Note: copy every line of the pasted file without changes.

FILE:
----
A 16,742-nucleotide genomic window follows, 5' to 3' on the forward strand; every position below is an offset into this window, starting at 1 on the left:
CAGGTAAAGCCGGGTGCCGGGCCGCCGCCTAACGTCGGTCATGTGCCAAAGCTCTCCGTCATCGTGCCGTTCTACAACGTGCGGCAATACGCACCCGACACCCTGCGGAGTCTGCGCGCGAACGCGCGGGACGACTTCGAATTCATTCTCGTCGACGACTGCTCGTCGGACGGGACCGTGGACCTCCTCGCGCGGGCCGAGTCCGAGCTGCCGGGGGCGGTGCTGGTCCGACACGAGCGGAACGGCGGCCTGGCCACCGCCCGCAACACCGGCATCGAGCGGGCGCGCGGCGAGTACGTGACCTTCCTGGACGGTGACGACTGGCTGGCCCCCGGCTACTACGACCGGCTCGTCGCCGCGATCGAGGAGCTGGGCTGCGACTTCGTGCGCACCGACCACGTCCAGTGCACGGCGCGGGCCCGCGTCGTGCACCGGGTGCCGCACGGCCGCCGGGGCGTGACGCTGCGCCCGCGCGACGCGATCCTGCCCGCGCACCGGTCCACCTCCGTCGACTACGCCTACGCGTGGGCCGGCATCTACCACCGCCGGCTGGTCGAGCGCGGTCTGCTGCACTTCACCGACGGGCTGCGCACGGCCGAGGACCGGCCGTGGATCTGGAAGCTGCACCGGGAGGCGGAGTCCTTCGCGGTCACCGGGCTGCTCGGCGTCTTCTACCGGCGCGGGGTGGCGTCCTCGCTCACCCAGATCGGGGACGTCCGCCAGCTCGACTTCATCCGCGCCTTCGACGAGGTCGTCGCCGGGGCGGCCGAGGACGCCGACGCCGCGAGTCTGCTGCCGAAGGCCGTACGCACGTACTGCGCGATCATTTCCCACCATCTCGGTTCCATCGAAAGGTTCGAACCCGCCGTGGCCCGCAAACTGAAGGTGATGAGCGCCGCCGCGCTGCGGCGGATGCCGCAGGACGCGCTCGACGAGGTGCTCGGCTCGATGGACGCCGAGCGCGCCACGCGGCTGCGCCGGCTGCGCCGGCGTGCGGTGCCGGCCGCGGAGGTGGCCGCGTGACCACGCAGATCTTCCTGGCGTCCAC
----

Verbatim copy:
A 16,742-nucleotide genomic window follows, 5' to 3' on the forward strand; every position below is an offset into this window, starting at 1 on the left:
CAGGTAAAGCCGGGTGCCGGGCCGCCGCCTAACGTCGGTCATGTGCCAAAGCTCTCCGTCATCGTGCCGTTCTACAACGTGCGGCAATACGCACCCGACACCCTGCGGAGTCTGCGCGCGAACGCGCGGGACGACTTCGAATTCATTCTCGTCGACGACTGCTCGTCGGACGGGACCGTGGACCTCCTCGCGCGGGCCGAGTCCGAGCTGCCGGGGGCGGTGCTGGTCCGACACGAGCGGAACGGCGGCCTGGCCACCGCCCGCAACACCGGCATCGAGCGGGCGCGCGGCGAGTACGTGACCTTCCTGGACGGTGACGACTGGCTGGCCCCCGGCTACTACGACCGGCTCGTCGCCGCGATCGAGGAGCTGGGCTGCGACTTCGTGCGCACCGACCACGTCCAGTGCACGGCGCGGGCCCGCGTCGTGCACCGGGTGCCGCACGGCCGCCGGGGCGTGACGCTGCGCCCGCGCGACGCGATCCTGCCCGCGCACCGGTCCACCTCCGTCGACTACGCCTACGCGTGGGCCGGCATCTACCACCGCCGGCTGGTCGAGCGCGGTCTGCTGCACTTCACCGACGGGCTGCGCACGGCCGAGGACCGGCCGTGGATCTGGAAGCTGCACCGGGAGGCGGAGTCCTTCGCGGTCACCGGGCTGCTCGGCGTCTTCTACCGGCGCGGGGTGGCGTCCTCGCTCACCCAGATCGGGGACGTCCGCCAGCTCGACTTCATCCGCGCCTTCGACGAGGTCGTCGCCGGGGCGGCCGAGGACGCCGACGCCGCGAGTCTGCTGCCGAAGGCCGTACGCACGTACTGCGCGATCATTTCCCACCATCTCGGTTCCATCGAAAGGTTCGAACCCGCCGTGGCCCGCAAACTGAAGGTGATGAGCGCCGCCGCGCTGCGGCGGATGCCGCAGGACGCGCTCGACGAGGTGCTCGGCTCGATGGACGCCGAGCGCGCCACGCGGCTGCGCCGGCTGCGCCGGCGTGCGGTGCCGGCCGCGGAGGTGGCCGCGTGACCACGCAGATCTTCCTGGCGTCCAC